Blog |

How to Avoid the Concurrent Modification Exception in Java

How to Avoid the Concurrent Modification Exception in Java
Table of Contents
Try Rollbar Today

Proactively discover and resolve errors

The ConcurrentModificationException is a very common exception in Java that occurs usually while working with Collections. The ConcurrentModificationException is used to fail-fast when something being iterated on is modified.

This exception occurs when an object is attempted to be modified concurrently without permission. For example, if a Collection is modified while a thread is traversing it using an Iterator, a ConcurrentModificationException is thrown from the Iterator.next() method.

The ConcurrentModificationException can occur in both multithreaded and single-threaded environments.

 

What Causes ConcurrentModificationException

The ConcurrentModificationException generally occurs when working with Java Collections. The Collection classes in Java are very fail-fast and if they are attempted to be modified while a thread is iterating over it, a ConcurrentModificationException is thrown.

This exception can occur in both multithreaded and single-threaded Java environments. Here are examples of each:

  • Multithreaded environment - If a thread is traversing over a Collection using an Iterator and another thread attempts to add or remove elements to the Collection.
  • Single-threaded environment - When an element is attempted to be removed from an ArrayList using the remove() method while it is being traversed using an enhanced for loop.

 

ConcurrentModificationException Example

Here is an example of a ConcurrentModificationException thrown when attempting to remove an element from an ArrayList using the remove() method while traversing it using an enhanced for loop:

import java.util.ArrayList;
import java.util.List;

public class ConcurrentModificationExceptionExample {
    public static void main(String args[]) {
        List<String> list = new ArrayList<>();
        list.add("a");
        list.add("b");
        list.add("c");
        list.add("d");

        for (String elem : list) {
            if (elem.equals("a")) {
                list.remove(elem);
            }
        }
    }
}

Since the enhanced for loop uses an Iterator internally to traverse elements in a Collection, running the above code causes a ConcurrentModificationException since the remove() method of the Collection is used instead of the iterator:

Exception in thread "main" java.util.ConcurrentModificationException
    at java.base/java.util.ArrayList$Itr.checkForComodification(ArrayList.java:1013)
    at java.base/java.util.ArrayList$Itr.next(ArrayList.java:967)
    at ConcurrentModificationExceptionExample.main(ConcurrentModificationExceptionExample.java:12)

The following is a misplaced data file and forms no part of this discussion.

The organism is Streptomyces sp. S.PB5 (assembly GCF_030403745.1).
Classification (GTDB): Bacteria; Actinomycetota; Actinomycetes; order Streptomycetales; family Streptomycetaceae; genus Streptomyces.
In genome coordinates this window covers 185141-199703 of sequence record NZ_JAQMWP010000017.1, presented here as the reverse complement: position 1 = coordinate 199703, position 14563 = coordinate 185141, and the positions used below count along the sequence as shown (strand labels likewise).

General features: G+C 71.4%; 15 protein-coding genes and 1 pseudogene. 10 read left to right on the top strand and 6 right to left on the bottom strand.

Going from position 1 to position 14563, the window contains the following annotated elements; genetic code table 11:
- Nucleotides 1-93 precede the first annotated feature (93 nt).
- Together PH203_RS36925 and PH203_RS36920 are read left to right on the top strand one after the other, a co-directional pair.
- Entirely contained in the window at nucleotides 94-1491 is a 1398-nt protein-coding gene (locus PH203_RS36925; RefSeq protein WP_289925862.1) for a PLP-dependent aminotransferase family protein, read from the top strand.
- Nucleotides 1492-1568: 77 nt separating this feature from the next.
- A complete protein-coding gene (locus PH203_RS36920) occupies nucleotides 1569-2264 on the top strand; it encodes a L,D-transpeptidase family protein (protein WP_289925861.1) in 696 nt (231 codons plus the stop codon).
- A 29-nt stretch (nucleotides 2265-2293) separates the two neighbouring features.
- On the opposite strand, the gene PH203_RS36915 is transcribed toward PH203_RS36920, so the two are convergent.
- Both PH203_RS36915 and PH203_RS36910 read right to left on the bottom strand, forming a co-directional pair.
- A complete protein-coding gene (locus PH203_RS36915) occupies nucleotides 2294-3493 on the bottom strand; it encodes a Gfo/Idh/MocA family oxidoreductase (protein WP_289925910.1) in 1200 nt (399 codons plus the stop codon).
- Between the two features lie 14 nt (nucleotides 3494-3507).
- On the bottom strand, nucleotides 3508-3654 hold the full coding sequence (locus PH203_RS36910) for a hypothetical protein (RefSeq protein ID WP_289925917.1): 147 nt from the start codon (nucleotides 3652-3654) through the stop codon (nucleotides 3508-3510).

How to Resolve ConcurrentModificationException

The above exception can be resolved by traversing the elements of the ArrayList using a traditional for loop instead of the enhanced for loop. Since the traditional for loop does not use an Iterator to traverse the elements of a Collection, it does not cause a ConcurrentModificationException:

import java.util.ArrayList;
import java.util.List;

public class ConcurrentModificationExceptionExample {
    public static void main(String args[]) {
        List<String> list = new ArrayList<>();
        list.add("a");
        list.add("b");
        list.add("c");
        list.add("d");

        for (int i = 0; i < list.size(); i++) {
            if (list.get(i).equals("a")) {
                list.remove(list.get(i));
            }
        }

        System.out.println(list);
    }
}

Since the ConcurrentModificationException belongs to the Iterator and not the remove() method of the ArrayList, running the above code will produce the correct output as expected:

[b, c, d]

The above exception can also be resolved by using an Iterator to traverse the elements of the ArrayList and using the Iterator.remove() method to remove elements. Alternatively, the Collection.removeIf() method introduced in Java 8 can be used to remove an element from a Collection if a given condition is true.

 

How to Avoid ConcurrentModificationException in Multithreaded Environments

To avoid the ConcurrentModificationException in multithreaded environments, certain precautions can be used:

  • Iterating over an array instead of a collection - this can work well with small-sized lists but can degrade performance for larger ones.
  • Locking the collection by placing it in a synchronized block - this may not be the most effective approach as it does not utilize the very purpose of multi-threading.
  • Using Java concurrent collections such as ConcurrentHashMap and CopyOnWriteArrayList classes can help avoid the ConcurrentModificationException.

 

Track, Analyze and Manage Errors with Rollbar

Rollbar in action

Fixing Errors in your Java code is challenging. It can make deploying production code an unnerving experience. Being able to track, analyze, and manage errors in real-time can help you to proceed with more confidence. Rollbar automates error monitoring, tracking and triaging, making fixing Java errors easier than ever. Sign Up Today!

Related Posts

See all posts

"Rollbar allows us to go from alerting to impact analysis and resolution in a matter of minutes. Without it we would be flying blind."

Start continuously improving your code today.

Get Started Shape